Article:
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Empowering Women Is the Key to Tackling the Climate Crisis

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Women are more likely to be impacted by climate change than men – and may be our best hope in solving it, suggests a leading charity

An international charity has found that empowering women and girls is among our best hopes for fighting climate change.

On International Women’s Day, ActionAid – which support the poorest girls and women in the world – highlighted its Cambodian project that is training female leaders to help their communities deal respond to flooding and other issues being caused by changing climate.

The charity is spearheading a Women’s Champion initiative that helps farms and villages protect themselves through early warning systems, defences and planting mangroves as a protective barrier.

Research shows that girls and women are disproportionately impacted by climate change, with figures from the UN showing that 70 percent of all people living in poverty are women, and that 80 percent of people displaced by climate change are women.

Women in developing countries tend to work in industries vulnerable to extreme weather, like fishing and farming. They also have less access to education than their male peers, as well as worse access to basic human rights like free mobility and land ownership.

Few women in these countries are taught the skills of climbing or swimming, and as a result, more women and girls die in disasters too, ActionAid has found.

Despite this, women are often left out of the discussion around climate-change, and men are often given the decision-making.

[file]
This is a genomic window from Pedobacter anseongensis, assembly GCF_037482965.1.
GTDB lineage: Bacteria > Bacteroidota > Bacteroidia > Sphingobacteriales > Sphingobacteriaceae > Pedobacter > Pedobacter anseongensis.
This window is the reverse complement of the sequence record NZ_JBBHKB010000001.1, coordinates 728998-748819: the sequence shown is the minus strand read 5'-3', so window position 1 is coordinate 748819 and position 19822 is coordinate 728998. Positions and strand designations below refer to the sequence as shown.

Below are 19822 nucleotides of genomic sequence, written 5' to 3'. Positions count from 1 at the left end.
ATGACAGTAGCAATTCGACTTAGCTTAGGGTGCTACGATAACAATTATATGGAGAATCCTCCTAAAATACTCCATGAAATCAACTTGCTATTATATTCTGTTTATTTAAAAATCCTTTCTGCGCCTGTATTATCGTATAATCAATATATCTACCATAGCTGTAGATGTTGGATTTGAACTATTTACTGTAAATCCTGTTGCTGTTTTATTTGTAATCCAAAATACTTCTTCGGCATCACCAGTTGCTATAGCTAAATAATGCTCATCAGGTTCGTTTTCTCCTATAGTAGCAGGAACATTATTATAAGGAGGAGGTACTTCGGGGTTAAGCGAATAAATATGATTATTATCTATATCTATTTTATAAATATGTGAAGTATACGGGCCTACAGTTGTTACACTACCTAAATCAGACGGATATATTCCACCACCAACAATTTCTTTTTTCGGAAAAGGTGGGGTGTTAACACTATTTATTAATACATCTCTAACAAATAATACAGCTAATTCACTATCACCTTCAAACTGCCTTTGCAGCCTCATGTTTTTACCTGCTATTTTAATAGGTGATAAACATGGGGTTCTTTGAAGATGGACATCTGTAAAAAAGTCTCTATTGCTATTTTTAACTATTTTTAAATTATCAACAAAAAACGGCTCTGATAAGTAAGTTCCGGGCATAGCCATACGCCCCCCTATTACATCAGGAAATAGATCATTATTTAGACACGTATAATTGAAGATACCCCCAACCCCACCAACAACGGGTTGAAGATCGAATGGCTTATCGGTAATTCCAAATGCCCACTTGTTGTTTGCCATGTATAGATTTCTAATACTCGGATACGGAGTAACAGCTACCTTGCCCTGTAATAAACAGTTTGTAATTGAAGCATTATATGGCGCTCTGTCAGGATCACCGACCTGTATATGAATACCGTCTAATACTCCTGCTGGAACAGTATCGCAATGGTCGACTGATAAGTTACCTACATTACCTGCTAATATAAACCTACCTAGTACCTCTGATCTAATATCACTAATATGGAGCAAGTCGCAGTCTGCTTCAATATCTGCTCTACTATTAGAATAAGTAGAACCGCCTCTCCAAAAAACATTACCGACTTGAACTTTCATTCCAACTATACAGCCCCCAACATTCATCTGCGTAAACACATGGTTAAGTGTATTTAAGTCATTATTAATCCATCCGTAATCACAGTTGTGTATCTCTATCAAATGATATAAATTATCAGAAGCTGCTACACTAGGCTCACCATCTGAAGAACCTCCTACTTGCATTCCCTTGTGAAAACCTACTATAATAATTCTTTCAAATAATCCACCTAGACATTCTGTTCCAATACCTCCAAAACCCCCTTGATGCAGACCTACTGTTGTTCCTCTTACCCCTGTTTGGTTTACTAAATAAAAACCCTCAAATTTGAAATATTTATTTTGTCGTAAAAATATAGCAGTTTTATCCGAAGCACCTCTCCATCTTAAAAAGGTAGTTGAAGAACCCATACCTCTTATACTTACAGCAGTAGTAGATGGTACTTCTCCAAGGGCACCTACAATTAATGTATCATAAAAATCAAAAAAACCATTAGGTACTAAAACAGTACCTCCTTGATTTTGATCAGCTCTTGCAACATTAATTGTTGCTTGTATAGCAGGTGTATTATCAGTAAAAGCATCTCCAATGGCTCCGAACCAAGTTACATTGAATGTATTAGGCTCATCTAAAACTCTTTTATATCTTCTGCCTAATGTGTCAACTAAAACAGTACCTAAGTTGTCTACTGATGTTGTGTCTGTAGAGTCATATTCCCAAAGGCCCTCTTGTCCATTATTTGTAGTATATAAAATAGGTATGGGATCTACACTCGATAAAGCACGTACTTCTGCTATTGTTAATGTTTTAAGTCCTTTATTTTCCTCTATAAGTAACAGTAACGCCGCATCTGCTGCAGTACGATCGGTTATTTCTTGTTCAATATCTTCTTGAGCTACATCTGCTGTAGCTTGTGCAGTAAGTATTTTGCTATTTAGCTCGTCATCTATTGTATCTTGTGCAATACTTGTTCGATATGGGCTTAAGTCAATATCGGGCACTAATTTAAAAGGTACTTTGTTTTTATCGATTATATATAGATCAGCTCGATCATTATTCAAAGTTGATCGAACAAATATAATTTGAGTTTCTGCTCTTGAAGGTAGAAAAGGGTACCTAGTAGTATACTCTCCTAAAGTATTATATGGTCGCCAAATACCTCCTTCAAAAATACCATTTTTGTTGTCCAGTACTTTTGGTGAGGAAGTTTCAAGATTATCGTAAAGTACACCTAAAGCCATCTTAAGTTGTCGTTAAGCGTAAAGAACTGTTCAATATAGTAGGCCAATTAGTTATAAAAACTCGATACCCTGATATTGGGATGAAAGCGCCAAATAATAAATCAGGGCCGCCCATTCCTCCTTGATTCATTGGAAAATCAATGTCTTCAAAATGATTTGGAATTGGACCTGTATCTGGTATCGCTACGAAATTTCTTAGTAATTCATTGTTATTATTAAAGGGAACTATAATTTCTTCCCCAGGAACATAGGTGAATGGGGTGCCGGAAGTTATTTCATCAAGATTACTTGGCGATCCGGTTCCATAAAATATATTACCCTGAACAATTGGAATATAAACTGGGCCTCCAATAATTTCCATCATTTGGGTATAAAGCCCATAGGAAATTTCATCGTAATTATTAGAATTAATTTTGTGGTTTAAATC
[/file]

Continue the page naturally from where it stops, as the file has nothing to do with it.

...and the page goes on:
ActionAid’s new campaign, She Is The Answer, highlights why women must no longer be excluded from the decisions, as communities and nations make plans to deal with the impact of climate change.

We know that when women are empowered to make decisions in an emergency response, their whole community recovers faster.

And it isn’t alone in positing women’s empowerment as a key solution. Among 76 solutions for curbing global warming to 2 degrees Celsius, empowering women and girls in developing countries ranked second on a report by Project Drawdown, a US not-for-profit that researches the most effective ways to reduce greenhouse gas emissions.

The organisation estimates that girls’ education and family planning would reduce carbon by 85 gigatons by 2050.

Studies show that in countries where women have higher social and political status, their countries have 12 per cent lower carbon dioxide emissions. 

“We know that women and girls are essential leaders in helping their communities develop resilience to climate change,” said Rachid Boumnijel, head of humanitarian programmes at ActionAid UK, “ and that when women are empowered to make decisions in an emergency response, their whole community recovers faster.”

Even in the UK, women have been excluded from the climate conversation. The UN’s annual climate change conference COP26 being hosted in Glasgow this November has already been subject to criticism after it was revealed that only three of the UK’s 12-strong team are women. 

Boumnijel said it is imperative that women and girls everywhere are included, empowered and listened to. 

“We can only build truly resilient communities when the most marginalised women and girls are reached and represented. 

“Ultimately, climate justice means gender justice. So let’s continue challenging the status quo – at all levels – and help empower more women to become powerful agents of change.”

Main image: Cindy Liu/ActionAid


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